Tim Harford at WIRED2012
There was a journalist’s strike at the BBC yesterday, resulting in some programme changes. In particular, on the morning radio, in place of the customary news and interviews, there were a number of really inspiring audio documentaries.
One that really caught my attention was a talk by Tim Harford. The content was similar to a talk he gave at Wired2012 (see video above). His theme was success in innovation and two key types: giant steps and marginal improvements. In fact, this general topic was the original motivation for the title of my blog: Steps & Leaps!
Most innovations are marginal improvements that produce clear-cut short-term gains. They can be easily understood as they build on what’s already there; they refine the landscape. Giant leaps take you to places you don’t even recognise as the landscape has completely changed. Both types are obviously important for progress but for different reasons (and timescales).
Marginal Gains: He illustrates this via the winning ability of the UK cycling team in the 2012 Olympics – they even had a ‘Head of Marginal Gains’, Matt Parker:
A sports scientist who now runs a team of 15 Marginal Gains specialists, ranging from experts in biomechanics to nutrition to physiotherapy, so far 28 major projects have been completed in the last two and a half years. Some, like the work they will do on bikes and kit, last up to four years – a full Olympic cycle, whilst others, like athlete development, stretch out of sight of London, time-wise.
Not too long ago, the notion that scientists could manipulate genes to create animal models of human disease seemed virtually impossible, even to many researchers. Dogged research by Mario Capecchi and others made it a reality. Capecchi is credited with developing a powerful technology known as gene targeting. This technology has allowed scientists to engineer mice with conditions such as cancer, heart disease, Alzheimer’s disease, cystic fibrosis, and high blood pressure—a feat that has revolutionized the study of human disease.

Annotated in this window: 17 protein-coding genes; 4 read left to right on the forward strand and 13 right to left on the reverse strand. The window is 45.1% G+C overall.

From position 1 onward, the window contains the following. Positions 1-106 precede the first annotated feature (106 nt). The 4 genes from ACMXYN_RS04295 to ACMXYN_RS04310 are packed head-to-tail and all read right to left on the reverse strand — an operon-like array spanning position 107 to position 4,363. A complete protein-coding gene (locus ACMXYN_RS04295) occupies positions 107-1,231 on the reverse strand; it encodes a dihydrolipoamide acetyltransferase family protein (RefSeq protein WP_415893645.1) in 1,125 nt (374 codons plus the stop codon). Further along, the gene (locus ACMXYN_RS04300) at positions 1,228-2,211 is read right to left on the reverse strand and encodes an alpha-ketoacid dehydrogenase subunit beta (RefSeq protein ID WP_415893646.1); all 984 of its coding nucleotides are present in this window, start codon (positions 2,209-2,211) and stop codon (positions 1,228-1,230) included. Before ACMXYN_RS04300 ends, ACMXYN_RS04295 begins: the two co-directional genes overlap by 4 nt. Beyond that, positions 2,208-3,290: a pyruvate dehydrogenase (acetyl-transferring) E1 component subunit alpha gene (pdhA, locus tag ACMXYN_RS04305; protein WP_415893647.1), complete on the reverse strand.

Bearing both in mind, Radford then asks the interesting question as to how you can ‘organise for innovation’. In particular, how can you stimulate giant leaps but in a way that doesn’t require exceptional individuals to buck the system (as with Capecchi)?
One example of an organisation that successfully does this is the Howard Hughes Medical Institute (HHMI) which only funds big, bold steps – in fact it’s required there’s a substantial chance of ‘failure’!
At HHMI, the engines of discovery are powered by approximately 330 HHMI investigators who direct laboratories on the campuses of nearly 70 universities and other research organizations throughout the United States. By appointing scientists as Hughes investigators—rather than awarding them research grants—HHMI is guided by the principle of “people, not projects.” Investigators have the freedom to explore and, if necessary, to change direction in their research. Moreover, they have support to follow their ideas through to fruition—even if that process takes a very long time.
Through another initiative, HHMI identified some of the nation’s most promising scientists to receive support at a critical early stage of their careers. Each early career scientist has a six-year, nonrenewable appointment to the Institute and along with it the freedom to focus on his or her boldest—and potentially transformative—research ideas without having to worry about obtaining grants to fund those experiments.
It’s interesting that they focus (the emphasis above in bold is mine) on the two key aspects of ‘time’ (for lots of ‘failures’) and ‘boldness’ (if it works it will make a substantive difference).
It’s really good to learn that the terms ‘organisation’ and ‘series of giant leaps’ can actually go hand in hand!